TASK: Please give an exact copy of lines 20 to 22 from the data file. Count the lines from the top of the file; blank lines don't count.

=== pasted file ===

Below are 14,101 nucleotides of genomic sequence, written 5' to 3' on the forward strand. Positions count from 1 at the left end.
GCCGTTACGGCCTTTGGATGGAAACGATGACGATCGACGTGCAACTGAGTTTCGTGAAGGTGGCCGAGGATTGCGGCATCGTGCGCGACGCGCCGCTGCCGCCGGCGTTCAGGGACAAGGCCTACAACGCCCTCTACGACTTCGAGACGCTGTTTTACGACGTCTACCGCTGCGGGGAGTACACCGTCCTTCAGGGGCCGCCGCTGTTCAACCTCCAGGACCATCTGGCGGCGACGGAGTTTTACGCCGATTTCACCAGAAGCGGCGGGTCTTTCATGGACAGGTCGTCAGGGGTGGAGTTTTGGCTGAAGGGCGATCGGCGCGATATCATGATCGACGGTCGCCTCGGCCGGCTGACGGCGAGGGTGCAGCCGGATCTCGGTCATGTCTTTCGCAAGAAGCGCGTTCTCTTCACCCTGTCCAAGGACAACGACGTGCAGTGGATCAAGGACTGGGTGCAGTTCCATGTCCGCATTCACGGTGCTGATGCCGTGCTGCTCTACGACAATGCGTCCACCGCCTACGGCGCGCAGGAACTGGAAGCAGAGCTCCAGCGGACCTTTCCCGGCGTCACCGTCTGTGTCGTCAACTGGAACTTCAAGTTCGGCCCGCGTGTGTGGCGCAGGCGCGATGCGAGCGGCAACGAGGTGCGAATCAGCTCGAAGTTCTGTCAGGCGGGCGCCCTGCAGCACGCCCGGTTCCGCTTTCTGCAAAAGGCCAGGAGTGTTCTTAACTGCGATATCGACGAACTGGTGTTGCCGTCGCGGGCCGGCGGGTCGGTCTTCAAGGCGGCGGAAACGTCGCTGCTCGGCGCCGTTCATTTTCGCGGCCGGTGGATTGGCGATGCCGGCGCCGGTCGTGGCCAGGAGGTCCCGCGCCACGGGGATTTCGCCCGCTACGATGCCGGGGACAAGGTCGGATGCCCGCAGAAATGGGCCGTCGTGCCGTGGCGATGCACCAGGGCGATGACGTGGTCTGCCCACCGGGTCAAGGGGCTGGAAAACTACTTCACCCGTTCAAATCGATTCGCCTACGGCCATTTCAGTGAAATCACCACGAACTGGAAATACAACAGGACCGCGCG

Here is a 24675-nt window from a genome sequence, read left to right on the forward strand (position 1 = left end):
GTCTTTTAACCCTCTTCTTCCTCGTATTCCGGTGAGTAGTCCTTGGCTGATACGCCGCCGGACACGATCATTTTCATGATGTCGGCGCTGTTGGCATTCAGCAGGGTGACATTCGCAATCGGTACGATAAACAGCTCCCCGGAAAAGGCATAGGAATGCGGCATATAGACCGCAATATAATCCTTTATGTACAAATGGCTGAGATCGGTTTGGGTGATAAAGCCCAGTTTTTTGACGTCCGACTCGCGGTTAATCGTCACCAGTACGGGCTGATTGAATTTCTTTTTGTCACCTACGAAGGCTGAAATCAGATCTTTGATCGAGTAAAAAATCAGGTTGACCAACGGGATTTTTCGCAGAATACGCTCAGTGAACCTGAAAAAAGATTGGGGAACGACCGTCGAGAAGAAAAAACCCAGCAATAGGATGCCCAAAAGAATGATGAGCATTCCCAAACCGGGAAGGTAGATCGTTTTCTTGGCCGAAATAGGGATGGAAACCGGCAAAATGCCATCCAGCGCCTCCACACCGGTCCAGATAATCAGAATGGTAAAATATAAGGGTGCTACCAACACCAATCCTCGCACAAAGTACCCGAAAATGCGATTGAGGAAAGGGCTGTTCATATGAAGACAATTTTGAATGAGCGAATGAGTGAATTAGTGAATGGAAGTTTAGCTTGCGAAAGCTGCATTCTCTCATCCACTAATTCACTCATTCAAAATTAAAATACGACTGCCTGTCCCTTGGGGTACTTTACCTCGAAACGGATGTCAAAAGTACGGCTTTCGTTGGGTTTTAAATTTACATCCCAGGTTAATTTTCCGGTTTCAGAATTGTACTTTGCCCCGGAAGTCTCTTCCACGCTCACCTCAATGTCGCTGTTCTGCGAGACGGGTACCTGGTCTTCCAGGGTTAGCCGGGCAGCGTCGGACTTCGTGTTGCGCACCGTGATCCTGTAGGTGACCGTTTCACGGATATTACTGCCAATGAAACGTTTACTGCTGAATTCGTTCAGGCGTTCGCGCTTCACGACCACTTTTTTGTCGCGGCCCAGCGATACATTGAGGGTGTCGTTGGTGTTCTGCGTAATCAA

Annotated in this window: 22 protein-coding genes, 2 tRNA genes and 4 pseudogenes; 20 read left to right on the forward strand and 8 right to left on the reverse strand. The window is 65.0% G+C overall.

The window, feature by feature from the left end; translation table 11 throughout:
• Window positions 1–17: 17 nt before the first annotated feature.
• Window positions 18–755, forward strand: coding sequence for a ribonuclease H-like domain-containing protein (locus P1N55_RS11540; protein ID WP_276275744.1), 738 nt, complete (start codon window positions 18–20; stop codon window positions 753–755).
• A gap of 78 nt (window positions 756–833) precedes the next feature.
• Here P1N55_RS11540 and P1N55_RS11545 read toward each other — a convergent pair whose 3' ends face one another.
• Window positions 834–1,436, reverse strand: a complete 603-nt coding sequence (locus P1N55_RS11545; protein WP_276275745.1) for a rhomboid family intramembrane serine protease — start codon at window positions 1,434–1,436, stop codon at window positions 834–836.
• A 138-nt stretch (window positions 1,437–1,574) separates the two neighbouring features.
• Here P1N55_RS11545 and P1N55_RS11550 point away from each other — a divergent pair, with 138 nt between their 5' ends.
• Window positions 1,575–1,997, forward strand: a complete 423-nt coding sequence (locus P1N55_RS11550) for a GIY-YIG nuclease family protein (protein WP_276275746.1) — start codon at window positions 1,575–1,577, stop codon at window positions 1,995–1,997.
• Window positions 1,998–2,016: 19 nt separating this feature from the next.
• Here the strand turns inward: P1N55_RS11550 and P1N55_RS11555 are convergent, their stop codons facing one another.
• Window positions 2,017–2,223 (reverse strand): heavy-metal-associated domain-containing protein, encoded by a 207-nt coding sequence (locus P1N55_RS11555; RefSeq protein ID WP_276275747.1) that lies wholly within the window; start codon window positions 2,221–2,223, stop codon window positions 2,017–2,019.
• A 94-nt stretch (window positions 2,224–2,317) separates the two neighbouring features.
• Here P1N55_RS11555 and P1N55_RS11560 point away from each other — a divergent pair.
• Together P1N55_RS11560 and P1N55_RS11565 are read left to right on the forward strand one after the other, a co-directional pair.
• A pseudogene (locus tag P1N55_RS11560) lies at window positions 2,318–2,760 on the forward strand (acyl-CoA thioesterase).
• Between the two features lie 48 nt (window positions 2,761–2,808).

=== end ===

• Together P1N55_RS11560 and P1N55_RS11565 are read left to right on the forward strand one after the other, a co-directional pair.
• A pseudogene (locus tag P1N55_RS11560) lies at window positions 2,318–2,760 on the forward strand (acyl-CoA thioesterase).
• Between the two features lie 48 nt (window positions 2,761–2,808).